Kudos to 9News‘ Rittiman and Denver’s 7‘s Zelinger for asking U.S. Rep. Mike Coffman, after he released an ad critical of Trump in August, who he’d vote for. The fallout from his response—that Coffman would still consider voting for Trump or for the Libertarian candidate–got national coverage. And it t turned out to be a harbinger of Coffman’s troubles later, as he’s tried to both support and oppose Trump at the same time, ultimately opposing Trump. We all love it when journalists follow up beyond the canned statements and ads.

Finally, can you beat the editorials in the Aurora Sentinel? No. Even if you like U.S. Rep. Mike Coffman (R-CO), you still have to love the writing in the Sentinel’s endorsement of his Democratic opponent Morgan Carroll, as well as the fire in its other editorials on any political topic.

Forget the rabbit hole, Coffman is opposed to a path to citizenship for immigrants

Thursday, October 20th, 2016

9News anchor Kyle Clark did an excellent job interviewing U.S. Rep. Mike Coffman Tuesday, and his Democratic challenger Morgan Carroll Monday, pressing them on a range of issues.

On immigration, Clark asked Coffman what he’d propose for adult undocumented immigrants:

Coffman: “As long as they haven’t violated criminal laws to give them a legalized status that would allow them to work here without fear of deportation.

Clark: “Not citizenship but legal status?”

Coffman: “Legal status.”

Clark: “Any path to citizenship for those people?”

Coffman: “No. No.”

But without skipping a beat, Coffman kind of contradicted himself, with the camera rolling, saying he could possibly support a path to citizenship.

Coffman: “I don’t want to box myself in. If we get into negotiations, and there’s everything that I like, and it would be a very long path, and very selective. You know, I don’t want to totally back myself—but ideally I would say no.”

If you’re a journalist, what do you do with Coffman’s qualifier? Do you say he’s opposed to a citizenship path? Against it, unless he’s for it?

In a news segment yesterday based on the interview, Clark contrasted Coffman’s stance against a path to citizenship with Carroll’s position in favor of it. He didn’t mention Coffman’s qualifying comments.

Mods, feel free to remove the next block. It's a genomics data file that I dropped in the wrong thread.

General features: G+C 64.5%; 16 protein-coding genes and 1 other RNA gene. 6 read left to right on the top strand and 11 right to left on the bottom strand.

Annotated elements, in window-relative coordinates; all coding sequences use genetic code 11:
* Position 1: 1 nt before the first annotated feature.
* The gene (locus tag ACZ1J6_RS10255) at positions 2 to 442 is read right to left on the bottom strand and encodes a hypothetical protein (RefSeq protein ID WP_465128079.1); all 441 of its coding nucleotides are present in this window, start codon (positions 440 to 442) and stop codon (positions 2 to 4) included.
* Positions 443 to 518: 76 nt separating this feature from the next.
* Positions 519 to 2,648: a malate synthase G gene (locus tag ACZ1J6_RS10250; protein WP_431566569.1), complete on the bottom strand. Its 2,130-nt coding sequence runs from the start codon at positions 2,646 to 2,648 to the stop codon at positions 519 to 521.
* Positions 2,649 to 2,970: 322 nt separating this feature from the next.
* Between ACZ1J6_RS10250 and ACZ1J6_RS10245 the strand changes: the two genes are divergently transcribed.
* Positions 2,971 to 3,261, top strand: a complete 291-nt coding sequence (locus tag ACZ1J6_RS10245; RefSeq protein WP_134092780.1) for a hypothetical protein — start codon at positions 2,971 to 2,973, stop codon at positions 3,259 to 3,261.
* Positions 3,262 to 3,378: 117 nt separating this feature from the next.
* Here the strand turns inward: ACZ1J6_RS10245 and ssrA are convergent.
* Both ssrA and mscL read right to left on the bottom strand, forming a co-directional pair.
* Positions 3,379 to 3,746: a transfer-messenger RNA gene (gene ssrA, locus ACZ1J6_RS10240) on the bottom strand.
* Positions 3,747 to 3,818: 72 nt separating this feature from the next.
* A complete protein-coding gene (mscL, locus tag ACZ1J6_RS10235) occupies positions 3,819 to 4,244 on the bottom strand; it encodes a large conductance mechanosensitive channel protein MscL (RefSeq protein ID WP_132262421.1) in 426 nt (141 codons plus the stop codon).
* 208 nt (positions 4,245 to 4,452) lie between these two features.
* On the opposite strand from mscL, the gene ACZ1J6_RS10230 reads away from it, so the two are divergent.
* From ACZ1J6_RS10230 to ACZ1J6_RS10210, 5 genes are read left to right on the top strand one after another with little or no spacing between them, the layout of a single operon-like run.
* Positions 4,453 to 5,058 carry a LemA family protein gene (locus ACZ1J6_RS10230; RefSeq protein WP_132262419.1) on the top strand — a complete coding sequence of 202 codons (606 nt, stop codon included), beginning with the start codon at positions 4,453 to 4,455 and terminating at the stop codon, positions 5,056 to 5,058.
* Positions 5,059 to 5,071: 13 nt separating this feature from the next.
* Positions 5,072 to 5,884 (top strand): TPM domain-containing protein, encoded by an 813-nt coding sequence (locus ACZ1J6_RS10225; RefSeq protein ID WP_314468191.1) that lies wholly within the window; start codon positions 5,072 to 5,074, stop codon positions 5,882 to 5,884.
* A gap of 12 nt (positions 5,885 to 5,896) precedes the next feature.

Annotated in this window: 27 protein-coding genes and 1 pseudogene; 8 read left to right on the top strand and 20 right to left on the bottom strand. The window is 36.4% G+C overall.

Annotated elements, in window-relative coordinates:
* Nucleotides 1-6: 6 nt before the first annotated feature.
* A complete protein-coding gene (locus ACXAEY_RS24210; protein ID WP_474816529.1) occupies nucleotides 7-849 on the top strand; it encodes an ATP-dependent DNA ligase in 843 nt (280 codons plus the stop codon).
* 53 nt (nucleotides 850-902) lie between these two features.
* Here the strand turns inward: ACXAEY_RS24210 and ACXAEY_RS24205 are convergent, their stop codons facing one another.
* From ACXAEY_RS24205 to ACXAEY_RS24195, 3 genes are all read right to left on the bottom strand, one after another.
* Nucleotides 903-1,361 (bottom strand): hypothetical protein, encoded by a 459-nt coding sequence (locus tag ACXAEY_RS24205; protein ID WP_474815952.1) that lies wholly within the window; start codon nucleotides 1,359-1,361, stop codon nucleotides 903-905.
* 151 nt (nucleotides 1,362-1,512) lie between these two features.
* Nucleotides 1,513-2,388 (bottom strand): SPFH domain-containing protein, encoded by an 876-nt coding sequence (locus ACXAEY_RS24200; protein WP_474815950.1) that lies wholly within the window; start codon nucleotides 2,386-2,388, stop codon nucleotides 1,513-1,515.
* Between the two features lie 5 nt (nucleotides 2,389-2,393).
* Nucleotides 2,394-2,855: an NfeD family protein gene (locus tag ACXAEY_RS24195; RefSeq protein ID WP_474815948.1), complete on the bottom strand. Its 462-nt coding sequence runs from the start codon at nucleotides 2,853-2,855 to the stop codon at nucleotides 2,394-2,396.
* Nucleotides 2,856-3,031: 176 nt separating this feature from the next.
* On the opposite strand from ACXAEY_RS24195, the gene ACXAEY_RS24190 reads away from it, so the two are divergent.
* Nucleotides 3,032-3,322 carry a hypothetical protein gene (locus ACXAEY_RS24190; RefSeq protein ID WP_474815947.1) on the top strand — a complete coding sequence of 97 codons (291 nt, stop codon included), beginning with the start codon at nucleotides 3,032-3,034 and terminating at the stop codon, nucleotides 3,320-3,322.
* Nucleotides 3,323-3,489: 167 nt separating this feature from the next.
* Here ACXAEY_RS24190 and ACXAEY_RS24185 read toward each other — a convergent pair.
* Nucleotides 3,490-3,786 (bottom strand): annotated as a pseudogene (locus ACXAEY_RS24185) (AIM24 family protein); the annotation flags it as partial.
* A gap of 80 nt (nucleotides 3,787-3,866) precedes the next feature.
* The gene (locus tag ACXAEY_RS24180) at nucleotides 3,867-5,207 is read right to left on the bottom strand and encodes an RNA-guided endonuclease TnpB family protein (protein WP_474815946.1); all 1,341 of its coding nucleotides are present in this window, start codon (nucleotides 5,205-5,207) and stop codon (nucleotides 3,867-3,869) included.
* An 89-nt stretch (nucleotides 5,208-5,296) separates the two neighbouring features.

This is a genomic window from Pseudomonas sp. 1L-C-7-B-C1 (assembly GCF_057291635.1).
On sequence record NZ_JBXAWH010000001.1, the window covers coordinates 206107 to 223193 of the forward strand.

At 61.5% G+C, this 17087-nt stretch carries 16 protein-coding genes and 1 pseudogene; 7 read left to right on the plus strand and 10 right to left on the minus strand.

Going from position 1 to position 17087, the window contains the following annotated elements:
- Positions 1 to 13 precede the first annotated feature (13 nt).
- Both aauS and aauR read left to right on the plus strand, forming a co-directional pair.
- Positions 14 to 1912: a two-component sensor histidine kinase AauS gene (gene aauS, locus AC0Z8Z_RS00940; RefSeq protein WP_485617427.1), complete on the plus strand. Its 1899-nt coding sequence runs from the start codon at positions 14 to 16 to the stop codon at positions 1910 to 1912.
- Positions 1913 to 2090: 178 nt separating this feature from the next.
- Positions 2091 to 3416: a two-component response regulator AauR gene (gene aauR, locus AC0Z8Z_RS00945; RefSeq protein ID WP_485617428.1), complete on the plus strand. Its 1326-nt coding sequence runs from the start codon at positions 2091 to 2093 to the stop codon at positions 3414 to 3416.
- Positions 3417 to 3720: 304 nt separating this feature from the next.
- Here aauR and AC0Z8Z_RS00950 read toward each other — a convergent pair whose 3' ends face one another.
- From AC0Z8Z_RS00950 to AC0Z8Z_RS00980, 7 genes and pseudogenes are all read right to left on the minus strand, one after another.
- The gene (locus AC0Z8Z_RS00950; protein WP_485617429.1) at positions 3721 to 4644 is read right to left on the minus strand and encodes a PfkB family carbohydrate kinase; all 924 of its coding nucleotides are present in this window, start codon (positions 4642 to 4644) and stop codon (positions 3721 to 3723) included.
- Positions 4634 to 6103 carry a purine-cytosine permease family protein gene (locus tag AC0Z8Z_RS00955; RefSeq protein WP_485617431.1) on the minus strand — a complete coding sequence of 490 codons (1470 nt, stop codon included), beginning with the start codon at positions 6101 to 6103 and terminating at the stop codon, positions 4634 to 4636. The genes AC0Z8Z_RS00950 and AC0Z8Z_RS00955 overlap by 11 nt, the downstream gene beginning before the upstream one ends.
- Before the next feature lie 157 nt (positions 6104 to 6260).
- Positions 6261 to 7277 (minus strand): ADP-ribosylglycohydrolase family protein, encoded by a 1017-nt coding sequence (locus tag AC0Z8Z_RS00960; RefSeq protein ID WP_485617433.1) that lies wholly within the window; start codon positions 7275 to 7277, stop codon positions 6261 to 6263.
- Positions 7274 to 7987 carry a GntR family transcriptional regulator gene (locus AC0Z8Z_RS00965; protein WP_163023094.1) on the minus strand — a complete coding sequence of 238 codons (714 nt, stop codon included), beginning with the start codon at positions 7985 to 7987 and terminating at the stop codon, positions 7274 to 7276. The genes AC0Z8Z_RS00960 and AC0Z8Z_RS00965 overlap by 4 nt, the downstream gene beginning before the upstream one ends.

In an email, I asked Clark why he apparently concluded that Coffman is against a path to citizenship.

Clark: “I took Representative Coffman’s answer to mean that he is not in favor of a path to citizenship but stopped short of saying he’d never support it,” wrote Clark.

Clark could have gone down the rabbit hole of trying to figure out, specifically, what Coffman means by theoretically favoring a citizenship path if negotiations produce “everything that I like.”

But it’s a rabbit hole other reporters have tried to go down without coming up with specifics on what Coffman wants for citizenship. And besides, Coffman’s statement, especially with “ideally no” tacked on, is clear enough as it is.

So Clark was right to conclude Coffman opposes a path to citizenship.

Plus, it’s consistent with Coffman’s stance historically. When a specific proposal for a path to citizenship was on the table, and negotiations were possible, as part of the bipartisan comprehensive immigration bill that passed the U.S. Senate in 2013, Coffman opposed the bill.

But Coffman said at the time he might support comprehensive reform, piece-by-piece, some other time. But, over three years, we’ve seen no specifics from Coffman on a citizenship path for adults.